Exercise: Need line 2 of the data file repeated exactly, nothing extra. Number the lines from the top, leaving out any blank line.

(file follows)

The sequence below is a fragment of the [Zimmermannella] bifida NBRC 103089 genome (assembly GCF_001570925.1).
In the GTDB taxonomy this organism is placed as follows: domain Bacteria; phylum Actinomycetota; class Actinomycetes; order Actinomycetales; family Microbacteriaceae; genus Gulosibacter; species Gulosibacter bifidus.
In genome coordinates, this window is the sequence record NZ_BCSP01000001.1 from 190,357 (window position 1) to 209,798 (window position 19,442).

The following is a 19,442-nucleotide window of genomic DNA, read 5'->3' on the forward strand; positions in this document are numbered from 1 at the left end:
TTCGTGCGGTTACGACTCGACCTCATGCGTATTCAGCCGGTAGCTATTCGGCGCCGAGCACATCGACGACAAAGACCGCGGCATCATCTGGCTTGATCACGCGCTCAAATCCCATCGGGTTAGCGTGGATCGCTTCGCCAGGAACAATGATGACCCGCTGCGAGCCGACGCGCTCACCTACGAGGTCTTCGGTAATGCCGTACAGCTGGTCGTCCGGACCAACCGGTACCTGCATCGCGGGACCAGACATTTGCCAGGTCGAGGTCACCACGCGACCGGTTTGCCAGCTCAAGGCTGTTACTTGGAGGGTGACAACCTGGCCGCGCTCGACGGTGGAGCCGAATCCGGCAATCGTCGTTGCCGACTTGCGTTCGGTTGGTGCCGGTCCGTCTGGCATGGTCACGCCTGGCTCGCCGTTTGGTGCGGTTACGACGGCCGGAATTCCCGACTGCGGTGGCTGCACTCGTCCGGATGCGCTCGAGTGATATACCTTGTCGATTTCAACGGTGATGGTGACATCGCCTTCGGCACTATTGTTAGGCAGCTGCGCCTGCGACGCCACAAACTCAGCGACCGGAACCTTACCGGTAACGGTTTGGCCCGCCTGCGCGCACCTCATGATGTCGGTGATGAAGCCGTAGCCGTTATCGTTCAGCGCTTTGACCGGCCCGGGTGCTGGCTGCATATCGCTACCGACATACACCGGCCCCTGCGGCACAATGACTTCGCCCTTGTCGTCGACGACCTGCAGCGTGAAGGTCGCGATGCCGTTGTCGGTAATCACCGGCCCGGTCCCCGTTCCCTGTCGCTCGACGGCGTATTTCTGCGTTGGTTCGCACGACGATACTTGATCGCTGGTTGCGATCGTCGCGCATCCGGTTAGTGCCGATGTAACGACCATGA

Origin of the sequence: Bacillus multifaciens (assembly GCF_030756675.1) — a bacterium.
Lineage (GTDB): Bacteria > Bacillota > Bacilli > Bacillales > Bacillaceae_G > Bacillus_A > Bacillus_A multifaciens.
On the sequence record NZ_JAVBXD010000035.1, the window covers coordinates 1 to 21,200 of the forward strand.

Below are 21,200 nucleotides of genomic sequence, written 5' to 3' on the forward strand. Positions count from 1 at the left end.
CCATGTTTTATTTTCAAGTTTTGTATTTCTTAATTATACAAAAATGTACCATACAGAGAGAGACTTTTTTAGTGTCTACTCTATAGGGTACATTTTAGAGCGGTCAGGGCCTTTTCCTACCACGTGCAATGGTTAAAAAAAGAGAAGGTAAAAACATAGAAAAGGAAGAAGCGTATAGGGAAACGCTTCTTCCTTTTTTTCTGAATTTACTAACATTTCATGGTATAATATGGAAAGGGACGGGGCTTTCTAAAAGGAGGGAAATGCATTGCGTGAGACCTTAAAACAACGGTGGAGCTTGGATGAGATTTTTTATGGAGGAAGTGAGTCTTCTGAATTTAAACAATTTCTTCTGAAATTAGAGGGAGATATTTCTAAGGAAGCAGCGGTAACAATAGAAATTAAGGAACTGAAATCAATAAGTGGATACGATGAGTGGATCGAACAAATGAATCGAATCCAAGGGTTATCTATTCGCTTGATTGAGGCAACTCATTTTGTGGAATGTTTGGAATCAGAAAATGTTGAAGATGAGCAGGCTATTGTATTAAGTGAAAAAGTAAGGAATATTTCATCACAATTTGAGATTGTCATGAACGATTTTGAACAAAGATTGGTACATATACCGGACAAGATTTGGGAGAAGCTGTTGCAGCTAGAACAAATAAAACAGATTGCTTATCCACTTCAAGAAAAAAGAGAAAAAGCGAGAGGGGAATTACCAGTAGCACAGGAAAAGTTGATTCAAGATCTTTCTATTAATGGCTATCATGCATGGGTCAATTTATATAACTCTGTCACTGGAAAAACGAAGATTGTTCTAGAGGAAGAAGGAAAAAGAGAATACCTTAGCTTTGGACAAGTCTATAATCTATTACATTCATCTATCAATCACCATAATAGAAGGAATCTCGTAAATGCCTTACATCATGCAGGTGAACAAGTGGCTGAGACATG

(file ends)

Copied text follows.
In the GTDB taxonomy this organism is placed as follows: domain Bacteria; phylum Actinomycetota; class Actinomycetes; order Actinomycetales; family Microbacteriaceae; genus Gulosibacter; species Gulosibacter bifidus.